Wolf and Coyote General
Wolves and coyotes are closely related dog-like furbearers that are frequently harvested for their fur and occasionally consumed as food by many indigenous cultures.
Cultures that are reported to have hunted gray wolves tended to use it as a supplemental food source when other food sources were scarce. The Micmac (Mi'kmaq) of Richibucto did not consume wolves, but considered it a bothersome animal that was hunted for its fur and teeth, which were used as pendants . The animal was not eaten by Inuit of Starnes Fiord, but the hind limbs were fed to their dogs . Wolves were found throughout the Vunta Kutchin region and were considered extremely aggressive predators. At times, they were shot, the fur sold and the flesh left in the bush for wolverines .
Time of year for hunting wolf varied according to culture. The Southwestern Chippewa usually shot wolves from their winter hunting grounds . Iglulik and Central Inuit of Northern Hudson Bay hunted wolves in summer . Nuiqsut Inupiat hunted primarily in December, with some hunting occurring January to March; April to late May was another important time for hunting because the hotter weather allowed skidoos to travel quickly on the snow .
Deadfalls, pitfalls and other traps were typically used to capture wolves. The Spokane are reported to have used pitfalls positioned along game trails . Cultures that reportedly used deadfall traps include the Spokane, Tahltan, Kotzebue Sound Inupiat and Iglulik Inuit [3, 14, 17, 21, 27]. Inuit made deadfalls of stone or snow: when the wolf entered it to get the bait, a stone fell, injuring or killing the wolf . Iglulik Inuit also used box traps and tower traps  and captured the animal with a unique “wolf-killer” of baleen or lured the animal with a razor-sharp blade covered with frozen blood . Inuit, including Central Inuit of Northern Hudson Bay, killed wolf with bait made of a sharpened piece of baleen wrapped in frozen blubber. When the blubber thawed in the wolf’s stomach, the baleen uncurled like a spring and ripped the wolf’s intestines [13, 30].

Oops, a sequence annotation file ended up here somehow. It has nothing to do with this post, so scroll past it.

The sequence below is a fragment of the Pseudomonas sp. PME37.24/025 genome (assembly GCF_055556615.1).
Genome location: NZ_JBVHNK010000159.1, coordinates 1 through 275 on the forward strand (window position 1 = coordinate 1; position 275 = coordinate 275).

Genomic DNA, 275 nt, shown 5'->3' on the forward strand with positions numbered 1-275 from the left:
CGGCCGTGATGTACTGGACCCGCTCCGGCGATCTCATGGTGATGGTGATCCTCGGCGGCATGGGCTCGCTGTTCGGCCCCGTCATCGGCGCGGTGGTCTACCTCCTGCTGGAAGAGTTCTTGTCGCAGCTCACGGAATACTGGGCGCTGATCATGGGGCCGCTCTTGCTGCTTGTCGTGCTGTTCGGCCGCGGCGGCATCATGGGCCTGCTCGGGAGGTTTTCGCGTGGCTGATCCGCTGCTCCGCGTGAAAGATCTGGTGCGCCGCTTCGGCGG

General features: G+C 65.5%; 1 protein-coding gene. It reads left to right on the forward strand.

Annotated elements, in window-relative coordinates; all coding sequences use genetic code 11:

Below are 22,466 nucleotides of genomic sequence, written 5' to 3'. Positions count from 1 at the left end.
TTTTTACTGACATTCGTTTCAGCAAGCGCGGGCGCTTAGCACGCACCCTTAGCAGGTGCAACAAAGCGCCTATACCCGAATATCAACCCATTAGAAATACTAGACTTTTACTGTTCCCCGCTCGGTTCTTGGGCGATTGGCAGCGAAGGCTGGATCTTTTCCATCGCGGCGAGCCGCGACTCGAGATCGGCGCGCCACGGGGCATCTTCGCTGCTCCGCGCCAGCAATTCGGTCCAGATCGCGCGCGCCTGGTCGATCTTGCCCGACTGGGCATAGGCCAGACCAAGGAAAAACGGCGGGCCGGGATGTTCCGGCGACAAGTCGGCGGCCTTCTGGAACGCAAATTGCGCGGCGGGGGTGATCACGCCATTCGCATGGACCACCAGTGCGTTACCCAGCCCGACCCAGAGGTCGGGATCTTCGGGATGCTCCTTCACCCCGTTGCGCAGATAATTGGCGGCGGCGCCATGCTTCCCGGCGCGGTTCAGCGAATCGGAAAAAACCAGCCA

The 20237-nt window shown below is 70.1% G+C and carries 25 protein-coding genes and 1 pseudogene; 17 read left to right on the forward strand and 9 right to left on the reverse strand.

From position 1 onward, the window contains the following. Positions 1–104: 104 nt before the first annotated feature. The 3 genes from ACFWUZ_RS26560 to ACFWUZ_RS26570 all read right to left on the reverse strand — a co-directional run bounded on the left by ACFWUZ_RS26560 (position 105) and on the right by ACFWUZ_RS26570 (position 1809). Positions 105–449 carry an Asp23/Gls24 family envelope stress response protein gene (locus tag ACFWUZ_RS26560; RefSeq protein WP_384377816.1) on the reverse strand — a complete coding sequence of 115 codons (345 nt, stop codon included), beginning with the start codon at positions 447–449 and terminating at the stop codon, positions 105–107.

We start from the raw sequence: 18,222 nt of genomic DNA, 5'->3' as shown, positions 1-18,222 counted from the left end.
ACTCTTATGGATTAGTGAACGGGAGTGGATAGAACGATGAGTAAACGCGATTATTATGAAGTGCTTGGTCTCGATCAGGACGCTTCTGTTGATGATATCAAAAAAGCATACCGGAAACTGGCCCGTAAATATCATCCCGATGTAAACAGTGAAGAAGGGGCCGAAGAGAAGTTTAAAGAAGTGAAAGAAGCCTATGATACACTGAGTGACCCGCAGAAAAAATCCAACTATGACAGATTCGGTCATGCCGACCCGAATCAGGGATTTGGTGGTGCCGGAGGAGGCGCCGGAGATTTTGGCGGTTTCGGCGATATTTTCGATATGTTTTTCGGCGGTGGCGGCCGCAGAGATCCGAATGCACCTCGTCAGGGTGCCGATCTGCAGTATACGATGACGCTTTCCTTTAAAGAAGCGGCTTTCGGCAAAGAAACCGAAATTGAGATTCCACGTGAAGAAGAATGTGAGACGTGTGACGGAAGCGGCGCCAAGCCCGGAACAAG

Central Inuit only hunted wolves when the animal became a danger. Usually, wolves would attack food caches or dogs in winter, when everyone was asleep. If wolves were preying on the caches for weeks, traps were built or Inuit lay in hiding places near bait to slaughter them. The wolf trap used was a 3m hole in the snow, covered with a portion of snow, at the middle of which bait was placed. A wall would be erected around the hole forcing the wolf to lunge across it to reach the bait. The wolf would fall through and be stuck in the hole, because it was too narrow for him to jump out, and be slaughtered there. Another method of slaughtering wolves was to smear a sharp knife with caribou blood and plunge it in the snow, only leaving the edge sticking out. The wolf would lick the knife, slicing its tongue, and if cut seriously, the animal would bleed to death. Another method was to build a small house made of ice with a snow trap door, which slid up and down. A piece of bait was fastened, and when dragged by the wolf, the trap door would close, capturing the wolf .
Shotguns were often used to kill trapped wolves. The Mistissini Cree captured wolf in steel traps, then killed them with shotguns . The Nuiqsut sometimes used traps but often shot wolves. The Nuiqsut spring hunt involved high speed hunting using snow machines and was usually a one or two day excursion of cross-country search and pursuit. When the hunter approached a wolf, he stopped the skidoo abruptly, jumped out and shot the running wolf from its left side. Hunters claimed that it was necessary to shoot the wolf from its left side, otherwise it would swerve off rather than keep running in its intended direction .
Inupiat of Point Barrow, Alaska, hunted wolves for fur to trim clothes, particularly for making the frills that encircled jacket hoods. The wolf was regarded with reverence, and the skull was used as an amulet or fetish. Whaling umiaks were not considered properly decked out without one or more wolf skulls. A man who had slaughtered a wolf was required to sleep outdoors in a tent or snow igloo for one “moon” from the occasion of the slaughter .